BY IVAN MACQUISTENROBERT Brooks has been nailing his colours to the mast in more ways than one in the past week.
In a deft sleight of hand, the chairman of Bonhams managed to salute the entente cordiale on one side of the Channel as he opened the company's new Paris office, while raising the White Ensign over his Bond Street rooms as a bicentenary Trafalgar tribute to that hammer of Napoleon, Admiral Lord Nelson.
All of this has taken place against the backdrop of Bonhams' buyout of French billionaire Bernard Arnault's all-but-half share in the firm through LVMH. It leaves Robert Brooks free to take the company forward without being shadowed. He describes the deal more as a psychological step forward than a material change, as LVMH have always been more of a sleeping partner. "I am extremely grateful to LVMH, they have always been very supportive. In fact, I can't think of a single thing we have asked to do that they have said no to."
The point is, he no longer has to ask.
He won't discuss the details of how the buyout was financed, other than to say that, after three years in profit they were in a position to negotiate. But any injection from backers would not have been forthcoming if they were not confident in the future of the business.
So what is that future and has Robert Brooks' view of it changed now that LVMH are out of the picture?
In previous ATG interviews his vision has been consistent and clear: it's not about reinventing the wheel, it's about building a traditional auction business in a modern setting; the cornerstones are the development of client services and a better platform from which to sell.
Technology plays its part, but the other major development of that 'platform' is the global expansion of Bonhams' network of salerooms and offices. The latest addition, Paris aside, is the takeover of yet another small but well-established auction business to add to their Australian portfolio. They are also negotiating consignments in China.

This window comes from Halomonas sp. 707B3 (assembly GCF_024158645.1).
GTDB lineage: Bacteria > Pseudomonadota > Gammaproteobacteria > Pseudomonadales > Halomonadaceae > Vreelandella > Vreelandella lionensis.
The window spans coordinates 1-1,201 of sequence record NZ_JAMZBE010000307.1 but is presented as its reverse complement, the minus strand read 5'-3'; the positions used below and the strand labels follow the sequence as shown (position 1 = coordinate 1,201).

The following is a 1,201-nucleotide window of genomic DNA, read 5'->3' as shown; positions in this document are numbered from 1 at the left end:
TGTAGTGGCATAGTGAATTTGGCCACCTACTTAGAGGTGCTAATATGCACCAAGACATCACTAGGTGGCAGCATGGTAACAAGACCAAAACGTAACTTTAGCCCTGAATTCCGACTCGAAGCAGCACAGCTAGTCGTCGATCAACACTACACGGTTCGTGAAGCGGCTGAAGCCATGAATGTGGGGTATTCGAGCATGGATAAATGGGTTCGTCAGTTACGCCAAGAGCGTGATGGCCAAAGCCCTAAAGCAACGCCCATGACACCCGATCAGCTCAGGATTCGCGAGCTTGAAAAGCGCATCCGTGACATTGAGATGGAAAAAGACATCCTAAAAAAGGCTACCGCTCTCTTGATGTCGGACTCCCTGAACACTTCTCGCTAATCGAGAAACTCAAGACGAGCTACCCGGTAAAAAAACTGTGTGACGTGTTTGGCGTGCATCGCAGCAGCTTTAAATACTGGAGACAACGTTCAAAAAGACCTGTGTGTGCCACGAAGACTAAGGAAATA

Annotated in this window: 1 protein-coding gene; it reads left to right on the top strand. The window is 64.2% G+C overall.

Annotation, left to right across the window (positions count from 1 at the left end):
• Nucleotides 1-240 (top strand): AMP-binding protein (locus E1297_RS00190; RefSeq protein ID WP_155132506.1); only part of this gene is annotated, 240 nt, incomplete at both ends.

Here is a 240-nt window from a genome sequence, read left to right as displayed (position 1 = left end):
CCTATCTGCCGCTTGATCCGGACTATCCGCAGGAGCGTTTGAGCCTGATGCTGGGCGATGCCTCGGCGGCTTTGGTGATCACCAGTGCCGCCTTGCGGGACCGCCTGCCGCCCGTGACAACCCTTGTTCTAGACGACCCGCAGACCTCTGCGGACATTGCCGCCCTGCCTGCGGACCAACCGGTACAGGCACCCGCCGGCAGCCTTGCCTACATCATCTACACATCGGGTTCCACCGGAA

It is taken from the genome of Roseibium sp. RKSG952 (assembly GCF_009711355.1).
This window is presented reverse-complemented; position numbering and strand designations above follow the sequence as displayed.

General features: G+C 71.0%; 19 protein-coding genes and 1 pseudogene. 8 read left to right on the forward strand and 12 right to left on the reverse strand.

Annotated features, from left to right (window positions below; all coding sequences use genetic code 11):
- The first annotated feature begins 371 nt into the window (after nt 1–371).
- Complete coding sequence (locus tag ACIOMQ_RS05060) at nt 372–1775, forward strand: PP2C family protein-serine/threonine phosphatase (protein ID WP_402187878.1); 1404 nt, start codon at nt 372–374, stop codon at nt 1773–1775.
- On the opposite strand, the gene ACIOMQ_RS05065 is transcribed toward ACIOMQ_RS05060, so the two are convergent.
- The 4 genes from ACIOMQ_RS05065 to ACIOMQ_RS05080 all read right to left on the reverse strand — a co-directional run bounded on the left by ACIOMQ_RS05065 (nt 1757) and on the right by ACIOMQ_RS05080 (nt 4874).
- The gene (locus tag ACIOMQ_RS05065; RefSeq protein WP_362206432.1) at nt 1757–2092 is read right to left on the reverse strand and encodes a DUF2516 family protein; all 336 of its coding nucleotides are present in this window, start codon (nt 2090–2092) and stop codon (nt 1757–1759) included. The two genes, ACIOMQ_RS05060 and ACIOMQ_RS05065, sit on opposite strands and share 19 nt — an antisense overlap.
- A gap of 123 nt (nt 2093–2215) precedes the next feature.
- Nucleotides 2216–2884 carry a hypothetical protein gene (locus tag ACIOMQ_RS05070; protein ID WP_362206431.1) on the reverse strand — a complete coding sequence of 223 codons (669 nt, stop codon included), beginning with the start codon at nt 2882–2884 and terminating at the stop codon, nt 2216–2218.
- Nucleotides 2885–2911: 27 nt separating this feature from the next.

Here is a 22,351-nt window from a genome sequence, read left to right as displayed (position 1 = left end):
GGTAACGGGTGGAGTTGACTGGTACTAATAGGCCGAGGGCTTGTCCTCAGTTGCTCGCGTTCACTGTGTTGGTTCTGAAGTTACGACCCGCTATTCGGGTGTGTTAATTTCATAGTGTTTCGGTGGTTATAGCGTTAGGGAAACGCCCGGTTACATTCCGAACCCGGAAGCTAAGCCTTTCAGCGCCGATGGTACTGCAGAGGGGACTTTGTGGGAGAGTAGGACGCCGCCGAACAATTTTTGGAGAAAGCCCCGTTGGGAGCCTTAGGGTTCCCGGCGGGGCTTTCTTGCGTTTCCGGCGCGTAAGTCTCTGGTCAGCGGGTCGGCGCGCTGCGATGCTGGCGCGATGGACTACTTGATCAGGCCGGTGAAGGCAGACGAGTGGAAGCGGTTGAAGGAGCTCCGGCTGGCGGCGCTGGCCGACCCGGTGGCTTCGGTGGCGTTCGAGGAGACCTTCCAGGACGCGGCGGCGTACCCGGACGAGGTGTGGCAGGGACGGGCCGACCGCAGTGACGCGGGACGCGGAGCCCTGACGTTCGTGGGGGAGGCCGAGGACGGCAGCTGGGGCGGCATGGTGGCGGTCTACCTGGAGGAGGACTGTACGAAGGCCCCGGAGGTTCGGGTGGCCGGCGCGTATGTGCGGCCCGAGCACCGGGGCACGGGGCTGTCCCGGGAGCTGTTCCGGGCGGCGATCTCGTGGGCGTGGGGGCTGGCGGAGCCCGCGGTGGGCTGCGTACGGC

One has to remember that there is still a sizeable difference between Bonhams and rivals Sotheby's and Christie's, who continue to dominate the market, and Brooks seems to be playing the long game. But while the recent expansion of Bonhams' New York operation has been fairly low-profile - "We are not trying to conquer the world at square one, but build the business in the existing market" - he describes the imminent New York sales as "key".
Building the firm's East Coast presence will undoubtedly draw on the standing of Bonhams' West Coast dominance through Bonhams and Butterfields, run by chief executive Malcolm Barber. Brooks goes on the record to say that Butterfields have just achieved the
highest sales total in their history and Bonhams globally enjoy healthy profits.
It's a different tale from when his old firm, Brooks, acquired first Bonhams, then Phillips - "it was losing buckets" - in 2001, and then Butterfields - "losing almost as much" - in a deal with eBay in 2003. The resulting operation may have developed into a bigger global brand, but the philosophy remains unchanged. "What sets us apart is that we remain a company run by auctioneers."
Quite what his rivals at Sotheby's and Christie's will make of that statement is not clear, but he is crystal clear on some of their policies.
On Sotheby's decision to outsource some expertise: "What's good for Sotheby's may not be good for us. Bonhams prides itself on being able to offer the seller the complete service across the board. To me it means we have to have control of our specialists and consistency in the way they do business."
Brooks also declares himself "surprised" by what he believes is Christie's ambition to cut out the dealer and sell direct. "The trade play a critical role in the market. They are the oil that lubricates the market by offering a critically different service. Without the trade we would be in danger of the market reacting violently to every small shift."
So, do his ambitions run to taking over Sotheby's or Christie's? - There is talk that both are effectively on the market. There have been several periods of major change in the industry, he says. "Maybe we are entering a new period now... All I do know is that Bonhams isn't for sale."
And what of the industry as a whole?
Consumer confidence may be down in the UK, but this does not seem to be hitting sales, says Brooks. But he sees Droit de Suite, the new levy on art sales to benefit artists, due to be introduced early next year in the UK, as a potential nightmare for the domestic market. He also fears the potential in next year's relaxing of pension rules to allow investment in art "may have been overplayed".
But, his biggest concern is that if the industry does not do more to regulate itself, legislation will intervene. Again, it's his rivals he has in his sights. He wants them to follow Bonhams' example and introduce separate client accounts for vendors' funds across all of their rooms.
"I find it absolutely bizarre that Christie's and Sotheby's don't. I think it's very dangerous and unethical and it really does need to come to a head."
Robert Brooks may have put up the White Ensign on Bond Street, but don't mistake it for the white flag.